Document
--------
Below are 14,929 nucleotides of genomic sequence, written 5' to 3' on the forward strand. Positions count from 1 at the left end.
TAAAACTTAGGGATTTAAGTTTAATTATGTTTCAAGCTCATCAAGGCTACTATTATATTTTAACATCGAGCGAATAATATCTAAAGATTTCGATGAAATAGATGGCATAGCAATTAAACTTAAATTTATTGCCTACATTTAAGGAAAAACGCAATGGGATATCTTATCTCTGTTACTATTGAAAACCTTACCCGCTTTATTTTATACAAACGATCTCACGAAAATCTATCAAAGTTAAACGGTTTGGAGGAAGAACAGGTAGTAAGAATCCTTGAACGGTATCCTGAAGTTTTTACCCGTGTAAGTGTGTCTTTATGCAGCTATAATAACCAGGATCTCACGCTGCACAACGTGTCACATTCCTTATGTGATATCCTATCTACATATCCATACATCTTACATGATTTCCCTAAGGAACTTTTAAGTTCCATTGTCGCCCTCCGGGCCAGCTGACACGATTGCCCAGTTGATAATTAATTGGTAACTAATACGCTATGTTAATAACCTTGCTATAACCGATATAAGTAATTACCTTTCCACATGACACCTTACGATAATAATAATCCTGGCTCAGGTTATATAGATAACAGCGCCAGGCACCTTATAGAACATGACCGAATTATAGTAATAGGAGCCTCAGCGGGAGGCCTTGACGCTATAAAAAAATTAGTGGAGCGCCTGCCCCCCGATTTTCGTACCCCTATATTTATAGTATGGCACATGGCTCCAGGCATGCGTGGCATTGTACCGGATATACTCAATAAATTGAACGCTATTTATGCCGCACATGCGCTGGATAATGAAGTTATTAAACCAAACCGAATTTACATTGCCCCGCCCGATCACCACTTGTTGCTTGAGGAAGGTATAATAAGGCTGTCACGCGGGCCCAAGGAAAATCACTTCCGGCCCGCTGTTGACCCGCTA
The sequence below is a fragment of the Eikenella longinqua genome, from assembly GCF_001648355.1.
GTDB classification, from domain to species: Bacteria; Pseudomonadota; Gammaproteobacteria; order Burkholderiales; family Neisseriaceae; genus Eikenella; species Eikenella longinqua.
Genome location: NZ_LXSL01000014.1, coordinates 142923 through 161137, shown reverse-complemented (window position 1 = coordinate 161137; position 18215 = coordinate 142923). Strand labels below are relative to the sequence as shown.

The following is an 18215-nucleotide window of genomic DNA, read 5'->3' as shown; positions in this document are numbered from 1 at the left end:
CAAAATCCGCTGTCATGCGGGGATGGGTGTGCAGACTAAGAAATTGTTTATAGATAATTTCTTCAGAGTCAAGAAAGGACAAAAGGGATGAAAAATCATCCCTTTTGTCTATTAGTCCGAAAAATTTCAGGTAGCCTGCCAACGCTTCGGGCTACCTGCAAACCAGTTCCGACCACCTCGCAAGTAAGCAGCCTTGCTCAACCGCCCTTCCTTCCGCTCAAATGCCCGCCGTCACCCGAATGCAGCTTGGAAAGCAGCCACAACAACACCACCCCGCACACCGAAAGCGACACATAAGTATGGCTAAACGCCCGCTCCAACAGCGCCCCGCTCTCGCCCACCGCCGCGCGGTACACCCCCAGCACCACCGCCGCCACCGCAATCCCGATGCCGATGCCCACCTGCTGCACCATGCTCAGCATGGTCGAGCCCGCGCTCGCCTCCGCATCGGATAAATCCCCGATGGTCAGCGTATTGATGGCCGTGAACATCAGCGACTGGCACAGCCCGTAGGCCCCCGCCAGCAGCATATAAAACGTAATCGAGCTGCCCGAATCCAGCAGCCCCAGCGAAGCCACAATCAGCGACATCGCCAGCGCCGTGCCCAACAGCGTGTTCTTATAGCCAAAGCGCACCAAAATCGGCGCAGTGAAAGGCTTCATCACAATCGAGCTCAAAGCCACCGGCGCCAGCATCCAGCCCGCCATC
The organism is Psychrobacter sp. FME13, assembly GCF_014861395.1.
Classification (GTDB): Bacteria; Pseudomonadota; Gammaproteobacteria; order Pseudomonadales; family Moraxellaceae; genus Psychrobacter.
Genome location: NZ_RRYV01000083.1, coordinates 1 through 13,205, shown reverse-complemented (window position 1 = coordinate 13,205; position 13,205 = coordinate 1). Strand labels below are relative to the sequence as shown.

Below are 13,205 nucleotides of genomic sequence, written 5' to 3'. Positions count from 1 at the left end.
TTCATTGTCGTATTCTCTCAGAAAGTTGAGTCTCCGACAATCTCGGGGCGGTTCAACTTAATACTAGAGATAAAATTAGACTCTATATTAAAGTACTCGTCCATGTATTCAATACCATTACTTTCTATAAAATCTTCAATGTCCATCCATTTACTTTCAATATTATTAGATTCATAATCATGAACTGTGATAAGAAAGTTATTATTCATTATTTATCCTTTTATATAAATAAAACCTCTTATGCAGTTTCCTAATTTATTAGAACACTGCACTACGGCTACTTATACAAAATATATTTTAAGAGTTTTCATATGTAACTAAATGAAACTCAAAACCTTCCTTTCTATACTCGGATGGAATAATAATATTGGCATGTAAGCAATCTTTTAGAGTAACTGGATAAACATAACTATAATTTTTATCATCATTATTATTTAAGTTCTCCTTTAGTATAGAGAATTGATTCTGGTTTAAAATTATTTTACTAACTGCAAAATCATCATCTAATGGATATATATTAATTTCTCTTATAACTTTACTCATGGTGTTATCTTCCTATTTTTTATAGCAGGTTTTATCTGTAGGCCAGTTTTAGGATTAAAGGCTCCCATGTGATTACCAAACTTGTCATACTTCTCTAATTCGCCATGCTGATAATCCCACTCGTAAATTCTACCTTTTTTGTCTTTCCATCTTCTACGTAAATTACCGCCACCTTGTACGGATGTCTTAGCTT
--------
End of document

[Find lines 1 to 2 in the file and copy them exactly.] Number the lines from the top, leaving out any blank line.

Below are 14,929 nucleotides of genomic sequence, written 5' to 3' on the forward strand. Positions count from 1 at the left end.
TAAAACTTAGGGATTTAAGTTTAATTATGTTTCAAGCTCATCAAGGCTACTATTATATTTTAACATCGAGCGAATAATATCTAAAGATTTCGATGAAATAGATGGCATAGCAATTAAACTTAAATTTATTGCCTACATTTAAGGAAAAACGCAATGGGATATCTTATCTCTGTTACTATTGAAAACCTTACCCGCTTTATTTTATACAAACGATCTCACGAAAATCTATCAAAGTTAAACGGTTTGGAGGAAGAACAGGTAGTAAGAATCCTTGAACGGTATCCTGAAGTTTTTACCCGTGTAAGTGTGTCTTTATGCAGCTATAATAACCAGGATCTCACGCTGCACAACGTGTCACATTCCTTATGTGATATCCTATCTACATATCCATACATCTTACATGATTTCCCTAAGGAACTTTTAAGTTCCATTGTCGCCCTCCGGGCCAGCTGACACGATTGCCCAGTTGATAATTAATTGGTAACTAATACGCTATGTTAATAACCTTGCTATAACCGATATAAGTAATTACCTTTCCACATGACACCTTACGATAATAATAATCCTGGCTCAGGTTATATAGATAACAGCGCCAGGCACCTTATAGAACATGACCGAATTATAGTAATAGGAGCCTCAGCGGGAGGCCTTGACGCTATAAAAAAATTAGTGGAGCGCCTGCCCCCCGATTTTCGTACCCCTATATTTATAGTATGGCACATGGCTCCAGGCATGCGTGGCATTGTACCGGATATACTCAATAAATTGAACGCTATTTATGCCGCACATGCGCTGGATAATGAAGTTATTAAACCAAACCGAATTTACATTGCCCCGCCCGATCACCACTTGTTGCTTGAGGAAGGTATAATAAGGCTGTCACGCGGGCCCAAGGAAAATCACTTCCGGCCCGCTGTTGACCCGCTA